SECURITY

U.S., Japan reach broad agreement on Japan’s share of cost for hosting U.S. troops

Mainichi wrote that it learned from multiple sources connected with the GOJ and the ruling coalition on Thursday that the governments of the United States and Japan have reached a broad agreement under which Japan will spend 210 billion yen ($1.84 billion) annually, up by about 10 billion yen ($88 million) from fiscal 2021, for five years starting in fiscal 2022 for hosting U.S. forces in the country. The paper wrote that the two governments are planning to officially announce the agreement soon and sign a revised Special Measures Agreement at their 2+2 meeting expected to be convened as early as Jan. 7. The paper wrote that with China’s military rise in mind, the Ministry of Defense will allocate additional funds for the SDF’s joint training with the U.S. military, while reducing spending for utility fees at U.S. bases in Japan. Sankei ran a similar report.

ECONOMY

Japan’s agricultural exports exceed 1 trillion yen for first time

All national dailies wrote that the GOJ announced on Thursday that the annual value of Japan's food, agriculture, forestry, and fisheries exports exceeded 1 trillion yen ($8.7 billion) for the first time in 2021. Sharp increases in shipments of beef and Japanese sake to the United States and China in particular contributed to the growth, and the coronavirus pandemic led to solid online sales. The papers wrote that the GOJ, which has set goals of 2 trillion yen ($17 billion) in such exports in 2025 and 5 trillion yen ($44 billion) in 2030, plans to strengthen budgetary support and tax incentives for producers to further expand exports. Mainichi wrote, however, that challenges remain for Japan to achieve these goals, such as some foreign nations’ restrictions on Japanese exports that have been in place since the 2011 Fukushima nuclear accident.

COVID-19

Tokyo confirms first Omicron case outside of airport screening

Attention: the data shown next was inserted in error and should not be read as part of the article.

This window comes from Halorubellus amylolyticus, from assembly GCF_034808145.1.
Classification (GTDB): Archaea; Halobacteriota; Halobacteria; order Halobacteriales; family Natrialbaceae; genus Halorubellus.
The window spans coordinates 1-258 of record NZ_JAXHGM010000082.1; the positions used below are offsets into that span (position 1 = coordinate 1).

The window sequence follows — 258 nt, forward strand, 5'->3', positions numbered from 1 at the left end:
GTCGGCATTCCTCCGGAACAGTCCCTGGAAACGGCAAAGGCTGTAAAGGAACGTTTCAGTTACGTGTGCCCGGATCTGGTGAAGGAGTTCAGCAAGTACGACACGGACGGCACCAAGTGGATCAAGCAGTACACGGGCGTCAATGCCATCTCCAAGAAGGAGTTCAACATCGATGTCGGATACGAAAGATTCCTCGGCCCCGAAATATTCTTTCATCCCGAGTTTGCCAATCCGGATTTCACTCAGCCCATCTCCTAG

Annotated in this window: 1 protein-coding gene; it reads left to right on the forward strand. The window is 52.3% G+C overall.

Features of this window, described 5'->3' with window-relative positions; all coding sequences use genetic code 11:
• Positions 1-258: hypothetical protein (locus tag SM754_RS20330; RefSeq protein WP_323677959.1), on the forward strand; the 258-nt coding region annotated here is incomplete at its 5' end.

All national dailies wrote that the Tokyo Metropolitan Government announced on Thursday that it has confirmed the first case of the Omicron variant of COVID-19 outside of airport screening. On Thursday a woman in her 20s living in Tokyo was confirmed to be infected with the variant. She returned from the United States on Dec. 8 and tested negative upon arrival at Narita Airport but developed a fever the next day while quarantining at home and was confirmed to be infected with the variant on Thursday. A man in his 20s, who also lives in Tokyo and is regarded as having been in close contact with the woman as they met on Dec. 8 and 9, also tested positive for COVID-19 on Wednesday. His sample is still being analyzed. The metropolitan government plans to ask about 80 people who sat near him at a soccer game at a stadium in Kawasaki, Kanagawa Prefecture, on Sunday to undergo testing.

Meanwhile, the Health Ministry announced on Thursday that a female staff member at the quarantine station at Kansai International Airport in Osaka also tested positive for the Omicron variant of COVID-19. She had reportedly been working at a facility housing people who tested positive for the coronavirus after arriving at the airport. Since she has no recent history of travelling overseas, this represents the first domestically acquired Omicron infection in Japan.

JAPAN MEDIA HIGHLIGHTS
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U.S. Embassy Tokyo Media Analysis and Translation Team